Back in 1995, a Democrat was in the Oval Office, O.J. Simpson was on the brink of some serious jail time, and Jodeci released their third album, The Show, The Afterparty, The Hotel. Fast forward 20 years later: Once again there’s a Democrat in office, O.J’s locked up, and Jodeci has released their fourth record, The Past, The Present, The Future. The group’s new full-length represents more than merely a return to music—it’s also a symbolic victory. The disc stands as a testament to their resiliency, in spite of the various setbacks that threatened to derail them for good. Slick new singles like “Nobody Wins,” “Every Moment,” and “Checkin for You” have removed any doubt that the anointed “Bad Boys of R&B” are really back.
We spoke to group member Mr. Dalvin about reuniting with long-time producer Timbaland, keeping the Jodeci mystique alive in the age of social media, and getting the comeback rolling after such a long hiatus.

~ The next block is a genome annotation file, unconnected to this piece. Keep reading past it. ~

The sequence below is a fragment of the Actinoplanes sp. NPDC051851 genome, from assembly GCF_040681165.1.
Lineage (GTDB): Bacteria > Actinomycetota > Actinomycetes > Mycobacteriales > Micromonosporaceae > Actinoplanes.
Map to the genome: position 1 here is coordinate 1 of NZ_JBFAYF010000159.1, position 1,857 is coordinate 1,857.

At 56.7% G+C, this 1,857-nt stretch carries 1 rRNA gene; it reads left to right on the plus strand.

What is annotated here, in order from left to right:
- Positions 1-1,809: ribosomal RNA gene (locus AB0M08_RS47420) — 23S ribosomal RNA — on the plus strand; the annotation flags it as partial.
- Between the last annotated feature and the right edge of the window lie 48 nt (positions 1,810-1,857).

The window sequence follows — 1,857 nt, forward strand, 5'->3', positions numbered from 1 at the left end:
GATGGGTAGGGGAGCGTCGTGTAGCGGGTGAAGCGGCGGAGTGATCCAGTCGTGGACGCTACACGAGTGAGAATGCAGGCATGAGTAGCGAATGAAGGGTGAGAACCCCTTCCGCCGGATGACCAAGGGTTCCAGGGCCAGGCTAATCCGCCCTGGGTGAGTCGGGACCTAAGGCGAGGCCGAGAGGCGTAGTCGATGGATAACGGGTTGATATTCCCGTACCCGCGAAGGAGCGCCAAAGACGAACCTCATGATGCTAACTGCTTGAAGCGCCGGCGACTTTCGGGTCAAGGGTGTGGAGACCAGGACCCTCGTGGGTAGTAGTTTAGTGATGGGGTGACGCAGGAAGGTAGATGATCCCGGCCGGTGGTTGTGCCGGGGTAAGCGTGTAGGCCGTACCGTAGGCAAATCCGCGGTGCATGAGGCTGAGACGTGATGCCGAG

What the hell took so long! Why was the new album held up for like, twenty years?
Well, we had to get the timing right! Timing is everything. Timing has to be perfect, and we took time to not only get the music right, but also get the business right and get the group right. So we just did what we did best.
What were the feelings like the first couple times you guys got to write and record again?
It was kinda like Michael Jordan going back to the Wizards, man. He’s still got it and he just shakes the rust off. Everything just comes naturally; it was kind of like riding a bike, being in the studio with everybody and getting their creative juices in.
Were you guys actually in the studio together, or were you new school with it and just sending sessions back and forth?